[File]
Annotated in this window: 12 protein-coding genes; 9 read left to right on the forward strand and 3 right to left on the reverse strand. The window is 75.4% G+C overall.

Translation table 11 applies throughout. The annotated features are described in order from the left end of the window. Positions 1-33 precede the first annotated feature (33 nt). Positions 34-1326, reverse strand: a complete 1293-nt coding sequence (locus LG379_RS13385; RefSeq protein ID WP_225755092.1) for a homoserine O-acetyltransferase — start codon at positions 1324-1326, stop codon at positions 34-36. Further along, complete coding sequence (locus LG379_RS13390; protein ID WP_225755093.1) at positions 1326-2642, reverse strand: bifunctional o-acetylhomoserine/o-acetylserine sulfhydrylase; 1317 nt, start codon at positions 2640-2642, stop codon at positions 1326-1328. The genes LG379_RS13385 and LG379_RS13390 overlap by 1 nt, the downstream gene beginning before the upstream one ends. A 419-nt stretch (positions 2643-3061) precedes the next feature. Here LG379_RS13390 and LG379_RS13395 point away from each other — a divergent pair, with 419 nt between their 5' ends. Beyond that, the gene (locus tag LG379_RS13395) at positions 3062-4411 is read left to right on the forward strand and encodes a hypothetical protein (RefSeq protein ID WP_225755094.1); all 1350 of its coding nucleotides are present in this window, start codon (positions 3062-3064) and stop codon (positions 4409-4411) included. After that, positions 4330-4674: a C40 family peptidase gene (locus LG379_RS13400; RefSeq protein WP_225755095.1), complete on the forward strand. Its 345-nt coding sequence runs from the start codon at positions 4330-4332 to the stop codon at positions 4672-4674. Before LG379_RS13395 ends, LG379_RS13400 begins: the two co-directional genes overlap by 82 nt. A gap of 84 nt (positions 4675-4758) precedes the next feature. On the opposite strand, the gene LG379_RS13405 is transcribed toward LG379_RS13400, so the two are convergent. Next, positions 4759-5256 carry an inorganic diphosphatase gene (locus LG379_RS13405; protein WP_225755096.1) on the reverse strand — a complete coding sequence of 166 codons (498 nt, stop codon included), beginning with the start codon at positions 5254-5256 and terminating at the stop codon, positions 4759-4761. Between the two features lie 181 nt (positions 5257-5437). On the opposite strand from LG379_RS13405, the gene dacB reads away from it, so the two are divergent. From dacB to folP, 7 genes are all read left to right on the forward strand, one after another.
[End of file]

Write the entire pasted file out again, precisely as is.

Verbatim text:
Annotated in this window: 12 protein-coding genes; 9 read left to right on the forward strand and 3 right to left on the reverse strand. The window is 75.4% G+C overall.

Translation table 11 applies throughout. The annotated features are described in order from the left end of the window. Positions 1-33 precede the first annotated feature (33 nt). Positions 34-1326, reverse strand: a complete 1293-nt coding sequence (locus LG379_RS13385; RefSeq protein ID WP_225755092.1) for a homoserine O-acetyltransferase — start codon at positions 1324-1326, stop codon at positions 34-36. Further along, complete coding sequence (locus LG379_RS13390; protein ID WP_225755093.1) at positions 1326-2642, reverse strand: bifunctional o-acetylhomoserine/o-acetylserine sulfhydrylase; 1317 nt, start codon at positions 2640-2642, stop codon at positions 1326-1328. The genes LG379_RS13385 and LG379_RS13390 overlap by 1 nt, the downstream gene beginning before the upstream one ends. A 419-nt stretch (positions 2643-3061) precedes the next feature. Here LG379_RS13390 and LG379_RS13395 point away from each other — a divergent pair, with 419 nt between their 5' ends. Beyond that, the gene (locus tag LG379_RS13395) at positions 3062-4411 is read left to right on the forward strand and encodes a hypothetical protein (RefSeq protein ID WP_225755094.1); all 1350 of its coding nucleotides are present in this window, start codon (positions 3062-3064) and stop codon (positions 4409-4411) included. After that, positions 4330-4674: a C40 family peptidase gene (locus LG379_RS13400; RefSeq protein WP_225755095.1), complete on the forward strand. Its 345-nt coding sequence runs from the start codon at positions 4330-4332 to the stop codon at positions 4672-4674. Before LG379_RS13395 ends, LG379_RS13400 begins: the two co-directional genes overlap by 82 nt. A gap of 84 nt (positions 4675-4758) precedes the next feature. On the opposite strand, the gene LG379_RS13405 is transcribed toward LG379_RS13400, so the two are convergent. Next, positions 4759-5256 carry an inorganic diphosphatase gene (locus LG379_RS13405; protein WP_225755096.1) on the reverse strand — a complete coding sequence of 166 codons (498 nt, stop codon included), beginning with the start codon at positions 5254-5256 and terminating at the stop codon, positions 4759-4761. Between the two features lie 181 nt (positions 5257-5437). On the opposite strand from LG379_RS13405, the gene dacB reads away from it, so the two are divergent. From dacB to folP, 7 genes are all read left to right on the forward strand, one after another.